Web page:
A voice of one’s own: Virginia Woolf and us

Eighty-seven years ago yesterday, Virginia Woolf published A Room of One’s Own.

A first edition of the Virginia Woolf essay, A Room of One's OwnPedantic copyeditors usually redline that construction: “Writers don’t publish; their publishers do.” But Woolf, of course, was both writer and publisher. So not only did she have the “room of [her] own (with a key and a lock)” she prescribed as essential for every woman writer, she also had the means to get her creations out into the world.

Woolf’s literary output, both fiction and nonfiction, would be remarkable in any era. But given her circumstances—her lack of formal education, the mental breakdowns that punctuated her life and limited her work and social interactions—really, it’s amazing she created anything. Still, as she wrote in A Room of One’s Own,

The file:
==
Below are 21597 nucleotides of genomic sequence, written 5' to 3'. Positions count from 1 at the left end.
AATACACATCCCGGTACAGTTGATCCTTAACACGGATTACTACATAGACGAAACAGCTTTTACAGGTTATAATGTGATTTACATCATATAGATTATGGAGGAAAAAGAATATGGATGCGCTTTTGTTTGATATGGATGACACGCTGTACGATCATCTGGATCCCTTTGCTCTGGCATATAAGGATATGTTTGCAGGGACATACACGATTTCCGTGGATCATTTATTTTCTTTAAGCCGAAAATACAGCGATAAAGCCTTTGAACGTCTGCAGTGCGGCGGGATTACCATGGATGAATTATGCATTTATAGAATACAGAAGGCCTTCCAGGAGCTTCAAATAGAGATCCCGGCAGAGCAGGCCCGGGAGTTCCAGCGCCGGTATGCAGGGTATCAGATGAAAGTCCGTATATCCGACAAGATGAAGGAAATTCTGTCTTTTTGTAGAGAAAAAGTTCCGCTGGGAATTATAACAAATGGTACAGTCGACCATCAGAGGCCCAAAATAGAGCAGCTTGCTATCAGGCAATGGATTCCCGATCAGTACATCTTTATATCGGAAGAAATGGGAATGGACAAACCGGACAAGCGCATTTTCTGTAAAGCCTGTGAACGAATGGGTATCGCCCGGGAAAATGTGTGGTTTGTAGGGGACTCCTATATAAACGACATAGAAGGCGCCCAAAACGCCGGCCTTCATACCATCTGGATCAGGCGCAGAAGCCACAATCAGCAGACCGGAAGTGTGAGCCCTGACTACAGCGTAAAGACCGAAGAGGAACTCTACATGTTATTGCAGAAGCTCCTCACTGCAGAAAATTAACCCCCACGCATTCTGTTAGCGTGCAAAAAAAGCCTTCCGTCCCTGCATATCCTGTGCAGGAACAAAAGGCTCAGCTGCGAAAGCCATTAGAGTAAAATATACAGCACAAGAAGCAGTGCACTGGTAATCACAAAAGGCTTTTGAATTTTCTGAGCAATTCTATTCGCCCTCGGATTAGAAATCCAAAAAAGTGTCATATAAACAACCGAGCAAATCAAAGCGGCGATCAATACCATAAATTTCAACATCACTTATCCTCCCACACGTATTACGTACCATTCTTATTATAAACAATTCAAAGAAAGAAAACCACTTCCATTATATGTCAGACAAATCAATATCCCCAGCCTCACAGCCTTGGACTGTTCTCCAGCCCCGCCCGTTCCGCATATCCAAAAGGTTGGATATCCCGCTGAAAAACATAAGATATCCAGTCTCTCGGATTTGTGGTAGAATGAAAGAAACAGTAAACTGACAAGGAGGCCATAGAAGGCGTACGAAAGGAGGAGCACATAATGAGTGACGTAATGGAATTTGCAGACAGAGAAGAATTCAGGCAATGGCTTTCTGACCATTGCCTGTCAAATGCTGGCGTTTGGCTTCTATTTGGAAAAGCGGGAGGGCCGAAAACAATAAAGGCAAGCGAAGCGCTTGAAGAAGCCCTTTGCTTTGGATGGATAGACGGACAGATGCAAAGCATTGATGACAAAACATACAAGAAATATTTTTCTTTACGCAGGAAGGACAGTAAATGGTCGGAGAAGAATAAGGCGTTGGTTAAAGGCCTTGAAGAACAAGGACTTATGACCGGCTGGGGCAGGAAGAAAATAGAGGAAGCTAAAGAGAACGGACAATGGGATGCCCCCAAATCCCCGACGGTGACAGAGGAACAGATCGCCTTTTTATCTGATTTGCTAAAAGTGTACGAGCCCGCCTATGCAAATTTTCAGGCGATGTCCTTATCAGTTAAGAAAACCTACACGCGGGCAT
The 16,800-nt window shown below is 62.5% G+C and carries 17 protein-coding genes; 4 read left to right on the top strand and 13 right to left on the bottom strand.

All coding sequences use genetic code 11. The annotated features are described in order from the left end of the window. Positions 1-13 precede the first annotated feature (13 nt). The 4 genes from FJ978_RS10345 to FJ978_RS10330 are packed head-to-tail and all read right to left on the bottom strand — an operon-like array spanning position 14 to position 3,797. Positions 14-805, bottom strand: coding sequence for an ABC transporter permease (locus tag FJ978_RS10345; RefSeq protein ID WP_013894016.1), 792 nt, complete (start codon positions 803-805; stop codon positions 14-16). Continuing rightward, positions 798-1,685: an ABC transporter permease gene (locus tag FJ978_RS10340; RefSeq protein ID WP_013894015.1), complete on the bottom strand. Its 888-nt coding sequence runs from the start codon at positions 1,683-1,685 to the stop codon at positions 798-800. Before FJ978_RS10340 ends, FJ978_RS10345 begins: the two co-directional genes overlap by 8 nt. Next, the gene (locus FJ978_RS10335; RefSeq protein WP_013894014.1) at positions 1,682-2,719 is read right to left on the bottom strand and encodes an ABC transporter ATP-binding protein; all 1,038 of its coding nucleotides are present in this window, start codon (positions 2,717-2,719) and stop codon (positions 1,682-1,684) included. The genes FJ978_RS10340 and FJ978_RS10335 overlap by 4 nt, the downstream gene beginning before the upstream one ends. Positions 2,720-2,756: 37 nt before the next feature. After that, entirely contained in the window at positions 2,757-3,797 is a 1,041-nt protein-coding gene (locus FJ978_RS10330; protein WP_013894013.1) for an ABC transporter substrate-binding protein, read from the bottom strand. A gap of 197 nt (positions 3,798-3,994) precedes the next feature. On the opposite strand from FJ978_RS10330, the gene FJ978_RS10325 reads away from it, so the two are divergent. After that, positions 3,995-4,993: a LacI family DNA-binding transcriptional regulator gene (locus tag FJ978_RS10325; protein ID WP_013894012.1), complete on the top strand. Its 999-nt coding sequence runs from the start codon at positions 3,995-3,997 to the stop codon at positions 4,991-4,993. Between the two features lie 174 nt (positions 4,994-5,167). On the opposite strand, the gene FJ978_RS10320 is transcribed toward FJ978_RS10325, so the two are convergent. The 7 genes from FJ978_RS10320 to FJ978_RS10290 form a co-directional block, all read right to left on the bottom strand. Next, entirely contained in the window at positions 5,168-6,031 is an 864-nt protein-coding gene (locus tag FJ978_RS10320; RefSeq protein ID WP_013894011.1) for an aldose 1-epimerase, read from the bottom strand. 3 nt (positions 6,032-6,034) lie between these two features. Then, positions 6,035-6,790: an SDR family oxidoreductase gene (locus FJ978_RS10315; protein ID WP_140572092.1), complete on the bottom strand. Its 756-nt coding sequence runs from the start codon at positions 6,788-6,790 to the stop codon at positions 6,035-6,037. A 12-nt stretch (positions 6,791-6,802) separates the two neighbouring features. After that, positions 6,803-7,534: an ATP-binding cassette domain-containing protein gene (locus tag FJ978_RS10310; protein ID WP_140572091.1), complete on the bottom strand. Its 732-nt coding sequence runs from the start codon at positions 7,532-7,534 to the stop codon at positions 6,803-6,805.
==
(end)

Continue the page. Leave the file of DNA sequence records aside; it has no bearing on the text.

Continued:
“There is no gate, no lock, no bolt that you can set upon the freedom of my mind.”

So, yes, Virginia Woolf is one of my literary heroes. Sheer courage kept her writing. And kept that writing audacious, whether in an essay like A Room of One’s Own or her novel Orlando, with its time-shifting, gender-shifting protagonist. (Originally I wrote “a novel like Orlando,” but I don’t believe anyone else has ever written a novel like Orlando. I don’t believe it’s possible.)

Virginia Woolf lived here.
Best birthday present ever: a ceramic replica of a British heritage plaque overlooks my desk